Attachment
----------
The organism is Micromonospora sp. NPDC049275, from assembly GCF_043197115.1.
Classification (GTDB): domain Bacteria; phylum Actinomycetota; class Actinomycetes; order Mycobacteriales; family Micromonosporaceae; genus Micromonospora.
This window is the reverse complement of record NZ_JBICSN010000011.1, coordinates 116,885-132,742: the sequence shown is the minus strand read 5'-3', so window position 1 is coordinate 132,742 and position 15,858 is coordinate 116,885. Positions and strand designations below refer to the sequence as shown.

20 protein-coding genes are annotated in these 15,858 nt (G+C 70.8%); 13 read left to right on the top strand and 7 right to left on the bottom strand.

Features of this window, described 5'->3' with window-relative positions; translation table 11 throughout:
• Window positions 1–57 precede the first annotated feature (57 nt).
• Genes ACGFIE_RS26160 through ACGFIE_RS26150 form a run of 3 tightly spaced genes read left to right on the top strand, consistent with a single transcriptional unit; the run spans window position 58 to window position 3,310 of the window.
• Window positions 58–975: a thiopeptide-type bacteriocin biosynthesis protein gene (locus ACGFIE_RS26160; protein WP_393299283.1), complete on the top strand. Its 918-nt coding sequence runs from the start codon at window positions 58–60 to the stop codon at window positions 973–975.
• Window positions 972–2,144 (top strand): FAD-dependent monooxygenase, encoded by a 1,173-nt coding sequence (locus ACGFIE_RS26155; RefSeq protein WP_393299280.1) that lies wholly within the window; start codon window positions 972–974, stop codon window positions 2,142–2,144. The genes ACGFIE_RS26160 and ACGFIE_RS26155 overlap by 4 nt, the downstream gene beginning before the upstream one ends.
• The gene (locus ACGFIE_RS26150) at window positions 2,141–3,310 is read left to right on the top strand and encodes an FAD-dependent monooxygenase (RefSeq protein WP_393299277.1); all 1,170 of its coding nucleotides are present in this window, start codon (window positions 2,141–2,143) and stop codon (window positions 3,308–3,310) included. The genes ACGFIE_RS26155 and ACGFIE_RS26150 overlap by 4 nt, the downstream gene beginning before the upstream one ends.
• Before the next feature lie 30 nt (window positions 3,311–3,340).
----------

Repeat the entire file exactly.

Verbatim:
The organism is Micromonospora sp. NPDC049275, from assembly GCF_043197115.1.
Classification (GTDB): domain Bacteria; phylum Actinomycetota; class Actinomycetes; order Mycobacteriales; family Micromonosporaceae; genus Micromonospora.
This window is the reverse complement of record NZ_JBICSN010000011.1, coordinates 116,885-132,742: the sequence shown is the minus strand read 5'-3', so window position 1 is coordinate 132,742 and position 15,858 is coordinate 116,885. Positions and strand designations below refer to the sequence as shown.

20 protein-coding genes are annotated in these 15,858 nt (G+C 70.8%); 13 read left to right on the top strand and 7 right to left on the bottom strand.

Features of this window, described 5'->3' with window-relative positions; translation table 11 throughout:
• Window positions 1–57 precede the first annotated feature (57 nt).
• Genes ACGFIE_RS26160 through ACGFIE_RS26150 form a run of 3 tightly spaced genes read left to right on the top strand, consistent with a single transcriptional unit; the run spans window position 58 to window position 3,310 of the window.
• Window positions 58–975: a thiopeptide-type bacteriocin biosynthesis protein gene (locus ACGFIE_RS26160; protein WP_393299283.1), complete on the top strand. Its 918-nt coding sequence runs from the start codon at window positions 58–60 to the stop codon at window positions 973–975.
• Window positions 972–2,144 (top strand): FAD-dependent monooxygenase, encoded by a 1,173-nt coding sequence (locus ACGFIE_RS26155; RefSeq protein WP_393299280.1) that lies wholly within the window; start codon window positions 972–974, stop codon window positions 2,142–2,144. The genes ACGFIE_RS26160 and ACGFIE_RS26155 overlap by 4 nt, the downstream gene beginning before the upstream one ends.
• The gene (locus ACGFIE_RS26150) at window positions 2,141–3,310 is read left to right on the top strand and encodes an FAD-dependent monooxygenase (RefSeq protein WP_393299277.1); all 1,170 of its coding nucleotides are present in this window, start codon (window positions 2,141–2,143) and stop codon (window positions 3,308–3,310) included. The genes ACGFIE_RS26155 and ACGFIE_RS26150 overlap by 4 nt, the downstream gene beginning before the upstream one ends.
• Before the next feature lie 30 nt (window positions 3,311–3,340).